The Centers for Disease Control has weighed in that the evidence for the power of prevention is now indisputable.  Accordingly, behavioral counseling can and will have a meaningful impact on patient's lives, as I have demonstrated with my patients. However, other doctors will not embrace preventing chronic diseases such as CVD until adequate reimbursement is available. For doctors to invest in the knowledge needed to be effective counselors for their patients will take time and for them, time is money.  Today, few physicians have meaningful knowledge of the nutritional sciences. Many physicians still graduate medical school without a single course dedicated to nutrition.  Most states don’t even mandate it in the curriculum. Therefore it is probably fair to say that if we want physicians to be motivated to educate themselves regarding their patients’ nutritional needs, we will have to incentivize them.

The bottom line is that behavioral counseling can be highly effective in altering the trajectory of patients’ chronic disease development and advancement when a practice either has the resources to address the myriad factors that affect behavior or can make appropriate referrals for critical assistance. 

Having previously built a national health care practice which I sold to a private equity firm, I find myself in the unique position of being able to experiment with my own money to prove my points.  Unfortunately, to date, even though my medical practice is the largest provider of IBTO in Florida, such services have been provided at a financial loss because of inadequate reimbursement.  This is obviously not a perpetually sustainable model for us or for anyone else for that matter. While it is not within the scope of the USPSTF's mandate to set reimbursement rates, I urge it to consider the importance of not only identifying the value of the behavioral counseling service it now is attempting to determine, but also to make clear to its constituencies that allocating enough time and resources for medical practices to fully embrace such services that can decrease the burdens of chronic disease, both for individuals and society, is of utmost importance.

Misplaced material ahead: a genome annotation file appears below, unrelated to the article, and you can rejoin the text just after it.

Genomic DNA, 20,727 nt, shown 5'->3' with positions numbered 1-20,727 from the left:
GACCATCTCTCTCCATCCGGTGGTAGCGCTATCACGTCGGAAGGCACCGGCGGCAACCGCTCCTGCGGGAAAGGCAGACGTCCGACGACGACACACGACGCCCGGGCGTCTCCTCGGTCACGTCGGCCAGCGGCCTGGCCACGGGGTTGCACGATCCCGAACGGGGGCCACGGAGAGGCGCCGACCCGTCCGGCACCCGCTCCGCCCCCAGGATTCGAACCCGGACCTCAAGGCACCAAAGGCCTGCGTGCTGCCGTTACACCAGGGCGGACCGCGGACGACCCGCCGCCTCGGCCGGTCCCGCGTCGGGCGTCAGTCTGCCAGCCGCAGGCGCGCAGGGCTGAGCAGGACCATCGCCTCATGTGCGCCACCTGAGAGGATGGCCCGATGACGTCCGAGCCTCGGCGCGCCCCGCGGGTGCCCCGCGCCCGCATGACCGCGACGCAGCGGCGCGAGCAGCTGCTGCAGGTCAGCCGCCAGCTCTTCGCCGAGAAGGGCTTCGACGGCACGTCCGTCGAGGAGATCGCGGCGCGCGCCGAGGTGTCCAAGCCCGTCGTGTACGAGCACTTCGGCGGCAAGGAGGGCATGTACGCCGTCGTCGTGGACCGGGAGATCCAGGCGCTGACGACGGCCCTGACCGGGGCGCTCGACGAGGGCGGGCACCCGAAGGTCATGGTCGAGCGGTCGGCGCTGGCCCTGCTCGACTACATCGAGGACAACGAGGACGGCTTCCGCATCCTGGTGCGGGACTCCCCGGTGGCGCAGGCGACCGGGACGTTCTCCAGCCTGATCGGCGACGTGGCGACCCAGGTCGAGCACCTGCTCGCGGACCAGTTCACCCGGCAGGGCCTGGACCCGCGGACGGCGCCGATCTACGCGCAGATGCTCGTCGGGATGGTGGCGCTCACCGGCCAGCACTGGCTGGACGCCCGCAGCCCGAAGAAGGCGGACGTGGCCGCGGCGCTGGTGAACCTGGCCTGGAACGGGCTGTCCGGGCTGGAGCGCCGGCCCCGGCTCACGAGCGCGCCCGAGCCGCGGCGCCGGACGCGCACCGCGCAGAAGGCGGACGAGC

About twenty-five hundred years ago, Hippocrates, the widely acclaimed father of medicine, was noted to have said that “prevention is preferable to cure.”  I know that message has never fully resonated with our sick-care oriented system, but I hope most people would agree that the time has come to shift resources from not only  treating diseases but to also preventing them. The USPSTF has wisely reached the same conclusion in the past and I trust it will do so again. I hope in this time of much needed fiscal constraint, CMS will recognize as Ben Franklin once said that “an ounce of prevention is worth a pound of cure” and fund prevention efforts accordingly by setting reimbursement rates at levels likely to encourage more doctors to act.